And the Verdict is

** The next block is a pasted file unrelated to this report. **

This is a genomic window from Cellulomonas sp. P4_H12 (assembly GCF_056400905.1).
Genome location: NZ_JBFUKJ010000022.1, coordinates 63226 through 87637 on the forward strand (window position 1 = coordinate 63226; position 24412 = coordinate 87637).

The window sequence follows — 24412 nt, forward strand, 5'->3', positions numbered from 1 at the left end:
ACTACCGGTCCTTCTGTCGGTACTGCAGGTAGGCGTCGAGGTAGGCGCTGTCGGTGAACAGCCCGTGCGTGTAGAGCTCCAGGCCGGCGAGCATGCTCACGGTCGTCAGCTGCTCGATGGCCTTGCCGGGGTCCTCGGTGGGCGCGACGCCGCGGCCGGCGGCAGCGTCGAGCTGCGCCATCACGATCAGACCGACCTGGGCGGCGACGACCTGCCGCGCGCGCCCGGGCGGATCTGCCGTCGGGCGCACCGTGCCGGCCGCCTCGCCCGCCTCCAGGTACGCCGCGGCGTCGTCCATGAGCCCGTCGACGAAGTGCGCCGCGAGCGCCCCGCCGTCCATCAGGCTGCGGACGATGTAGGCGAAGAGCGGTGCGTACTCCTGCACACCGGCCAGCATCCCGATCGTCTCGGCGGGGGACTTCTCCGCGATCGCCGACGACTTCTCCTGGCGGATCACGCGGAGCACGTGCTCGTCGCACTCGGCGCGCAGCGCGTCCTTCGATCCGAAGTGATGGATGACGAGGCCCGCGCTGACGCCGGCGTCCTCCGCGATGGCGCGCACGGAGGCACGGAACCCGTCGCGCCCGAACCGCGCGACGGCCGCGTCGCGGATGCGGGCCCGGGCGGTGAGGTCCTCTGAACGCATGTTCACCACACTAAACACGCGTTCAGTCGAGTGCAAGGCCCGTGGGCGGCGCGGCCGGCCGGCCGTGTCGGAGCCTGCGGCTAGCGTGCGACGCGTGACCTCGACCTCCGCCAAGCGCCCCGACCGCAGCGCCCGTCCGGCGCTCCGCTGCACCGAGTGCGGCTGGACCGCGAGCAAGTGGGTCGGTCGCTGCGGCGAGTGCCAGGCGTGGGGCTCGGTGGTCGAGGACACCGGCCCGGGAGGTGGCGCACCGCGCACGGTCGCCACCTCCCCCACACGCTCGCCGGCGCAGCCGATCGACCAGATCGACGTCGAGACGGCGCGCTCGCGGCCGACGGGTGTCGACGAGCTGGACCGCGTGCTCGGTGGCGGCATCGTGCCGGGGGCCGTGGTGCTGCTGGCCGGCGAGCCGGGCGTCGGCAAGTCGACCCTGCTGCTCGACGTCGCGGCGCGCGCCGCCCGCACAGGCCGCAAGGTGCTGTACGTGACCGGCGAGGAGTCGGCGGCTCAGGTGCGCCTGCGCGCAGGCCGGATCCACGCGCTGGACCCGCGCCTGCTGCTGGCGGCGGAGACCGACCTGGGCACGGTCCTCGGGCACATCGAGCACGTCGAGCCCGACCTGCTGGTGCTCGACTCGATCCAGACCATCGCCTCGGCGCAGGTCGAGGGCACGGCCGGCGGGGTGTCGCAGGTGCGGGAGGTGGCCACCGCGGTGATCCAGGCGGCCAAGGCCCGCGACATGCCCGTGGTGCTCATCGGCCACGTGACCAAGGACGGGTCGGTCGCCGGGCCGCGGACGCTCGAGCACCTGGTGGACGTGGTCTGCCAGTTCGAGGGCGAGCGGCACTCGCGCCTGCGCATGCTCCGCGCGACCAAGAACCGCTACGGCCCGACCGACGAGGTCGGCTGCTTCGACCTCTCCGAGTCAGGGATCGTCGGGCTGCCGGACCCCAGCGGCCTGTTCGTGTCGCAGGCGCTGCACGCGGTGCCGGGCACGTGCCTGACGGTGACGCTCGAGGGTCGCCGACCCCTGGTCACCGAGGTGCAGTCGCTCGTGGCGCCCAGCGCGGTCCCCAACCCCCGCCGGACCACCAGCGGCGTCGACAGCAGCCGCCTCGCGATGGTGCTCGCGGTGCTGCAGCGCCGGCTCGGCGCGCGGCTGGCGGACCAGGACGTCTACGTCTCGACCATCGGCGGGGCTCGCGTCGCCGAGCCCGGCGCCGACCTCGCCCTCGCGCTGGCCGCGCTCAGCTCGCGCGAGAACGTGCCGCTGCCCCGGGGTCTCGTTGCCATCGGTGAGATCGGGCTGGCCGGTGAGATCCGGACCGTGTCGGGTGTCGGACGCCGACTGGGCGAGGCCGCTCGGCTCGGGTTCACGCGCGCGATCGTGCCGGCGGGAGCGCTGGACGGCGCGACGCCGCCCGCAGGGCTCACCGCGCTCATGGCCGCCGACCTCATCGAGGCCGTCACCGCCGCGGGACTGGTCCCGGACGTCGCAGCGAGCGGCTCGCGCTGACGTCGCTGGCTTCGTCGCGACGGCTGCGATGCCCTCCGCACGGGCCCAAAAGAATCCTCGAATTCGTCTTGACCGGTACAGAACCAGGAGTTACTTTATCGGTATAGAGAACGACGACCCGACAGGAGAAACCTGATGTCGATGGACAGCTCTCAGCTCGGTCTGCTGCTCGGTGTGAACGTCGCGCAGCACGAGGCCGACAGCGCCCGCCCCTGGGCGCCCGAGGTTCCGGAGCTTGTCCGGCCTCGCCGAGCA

first_imgWill there be another recession? According to Sharga, yes, due to natural cycles in the economy. He predicts that it’s not inevitable in 2018—maybe 2019. And if that were the case, the industry wouldn’t see a spike in foreclosures until 2020 or 2021. Rick Sharga, EVP of Ten-X, held a live webinar on Tuesday to discuss his 2017 mid-year housing update and his views on whether or not the mortgage finance industry is on track for another housing bubble. Editor’s Note: all included graphs were used during the live presentation. Sharga began by examining the various factors that play a role in the housing market. First, he talked about the gross domestic product, which currently sits at 2.6 percent. He mentions President Trump calls for a GDP growth sitting somewhere between 4 and 5 percent, which Sharga says, “isn’t close to realistic.After touching on GDP, he discussed the unemployment rate, which currently sits at 4.3 percent, according to the Bureau of Labor and Statistics.Sharga contends that unemployment under 5 percent suggests that those who would be looking for jobs already have fulltime employment, as usually, the housing market reacts opposite to the unemployment figure—if unemployment is down, home sales should be up, and vice versa. Sharga attributes that to the fact wage rates haven’t kept up with rising home prices. In addition, he says that many people are choosing other nontraditional employment routes, such as Uber and AirBnb. in Daily Dose, Featured, Headlines, News August 22, 2017 543 Views Share He does say, however, that inventory is improving from a 20 year low that was seen between 2012 and 2013. Housing starts are sitting at a projected 1.5 million, which is right where they should be.Another reason he explains why inventory is so tight is the fact that, even though there are still many people whose homes are underwater, virtually every avenue to attract delinquencies are down. Fewer homeowners are in a position of negative equity and foreclosure starts are as low as they were since 2005.center_img Ten-X 2017-08-22 Joey Pizzolato And Sharga’s conclusion? The economy is improving—homeownership rates are on the rise, albeit slowly, and the current market isn’t in the territory of another housing bubble. And the Verdict is? Inventory restrictions are also stifling home sales. He attributes this fact to a lower-than-average number of existing home sales, which should sit at six months. New home construction is also well below what it historically should be. See the charts they referenced below.last_img

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